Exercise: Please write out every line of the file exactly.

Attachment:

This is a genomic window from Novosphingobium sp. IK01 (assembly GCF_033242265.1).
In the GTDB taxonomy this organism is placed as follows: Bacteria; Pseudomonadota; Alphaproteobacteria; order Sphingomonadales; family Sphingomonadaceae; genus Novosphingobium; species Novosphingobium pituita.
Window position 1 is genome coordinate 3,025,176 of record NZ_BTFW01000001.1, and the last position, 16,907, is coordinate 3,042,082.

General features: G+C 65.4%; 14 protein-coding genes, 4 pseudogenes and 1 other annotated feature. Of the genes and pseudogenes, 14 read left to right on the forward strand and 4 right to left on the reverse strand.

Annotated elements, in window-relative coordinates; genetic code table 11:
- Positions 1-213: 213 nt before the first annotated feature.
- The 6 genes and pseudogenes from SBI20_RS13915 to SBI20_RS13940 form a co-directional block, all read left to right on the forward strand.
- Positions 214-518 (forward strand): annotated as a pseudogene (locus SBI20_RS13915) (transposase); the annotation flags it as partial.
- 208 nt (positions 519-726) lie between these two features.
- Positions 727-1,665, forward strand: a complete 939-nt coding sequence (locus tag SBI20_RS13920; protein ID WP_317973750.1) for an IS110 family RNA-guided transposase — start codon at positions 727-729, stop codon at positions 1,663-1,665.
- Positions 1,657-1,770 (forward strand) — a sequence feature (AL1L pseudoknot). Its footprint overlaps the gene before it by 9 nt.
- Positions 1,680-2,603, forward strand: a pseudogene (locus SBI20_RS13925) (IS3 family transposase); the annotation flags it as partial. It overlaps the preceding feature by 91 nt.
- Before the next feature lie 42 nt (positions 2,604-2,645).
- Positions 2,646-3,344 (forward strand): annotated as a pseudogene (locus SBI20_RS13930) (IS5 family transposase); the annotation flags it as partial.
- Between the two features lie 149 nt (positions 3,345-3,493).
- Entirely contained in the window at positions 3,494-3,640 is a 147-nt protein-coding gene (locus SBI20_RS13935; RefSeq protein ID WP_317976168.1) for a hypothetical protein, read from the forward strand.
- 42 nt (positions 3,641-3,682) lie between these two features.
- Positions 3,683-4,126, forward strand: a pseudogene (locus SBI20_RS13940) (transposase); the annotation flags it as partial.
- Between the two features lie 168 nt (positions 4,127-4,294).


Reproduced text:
This is a genomic window from Novosphingobium sp. IK01 (assembly GCF_033242265.1).
In the GTDB taxonomy this organism is placed as follows: Bacteria; Pseudomonadota; Alphaproteobacteria; order Sphingomonadales; family Sphingomonadaceae; genus Novosphingobium; species Novosphingobium pituita.
Window position 1 is genome coordinate 3,025,176 of record NZ_BTFW01000001.1, and the last position, 16,907, is coordinate 3,042,082.

General features: G+C 65.4%; 14 protein-coding genes, 4 pseudogenes and 1 other annotated feature. Of the genes and pseudogenes, 14 read left to right on the forward strand and 4 right to left on the reverse strand.

Annotated elements, in window-relative coordinates; genetic code table 11:
- Positions 1-213: 213 nt before the first annotated feature.
- The 6 genes and pseudogenes from SBI20_RS13915 to SBI20_RS13940 form a co-directional block, all read left to right on the forward strand.
- Positions 214-518 (forward strand): annotated as a pseudogene (locus SBI20_RS13915) (transposase); the annotation flags it as partial.
- 208 nt (positions 519-726) lie between these two features.
- Positions 727-1,665, forward strand: a complete 939-nt coding sequence (locus tag SBI20_RS13920; protein ID WP_317973750.1) for an IS110 family RNA-guided transposase — start codon at positions 727-729, stop codon at positions 1,663-1,665.
- Positions 1,657-1,770 (forward strand) — a sequence feature (AL1L pseudoknot). Its footprint overlaps the gene before it by 9 nt.
- Positions 1,680-2,603, forward strand: a pseudogene (locus SBI20_RS13925) (IS3 family transposase); the annotation flags it as partial. It overlaps the preceding feature by 91 nt.
- Before the next feature lie 42 nt (positions 2,604-2,645).
- Positions 2,646-3,344 (forward strand): annotated as a pseudogene (locus SBI20_RS13930) (IS5 family transposase); the annotation flags it as partial.
- Between the two features lie 149 nt (positions 3,345-3,493).
- Entirely contained in the window at positions 3,494-3,640 is a 147-nt protein-coding gene (locus SBI20_RS13935; RefSeq protein ID WP_317976168.1) for a hypothetical protein, read from the forward strand.
- 42 nt (positions 3,641-3,682) lie between these two features.
- Positions 3,683-4,126, forward strand: a pseudogene (locus SBI20_RS13940) (transposase); the annotation flags it as partial.
- Between the two features lie 168 nt (positions 4,127-4,294).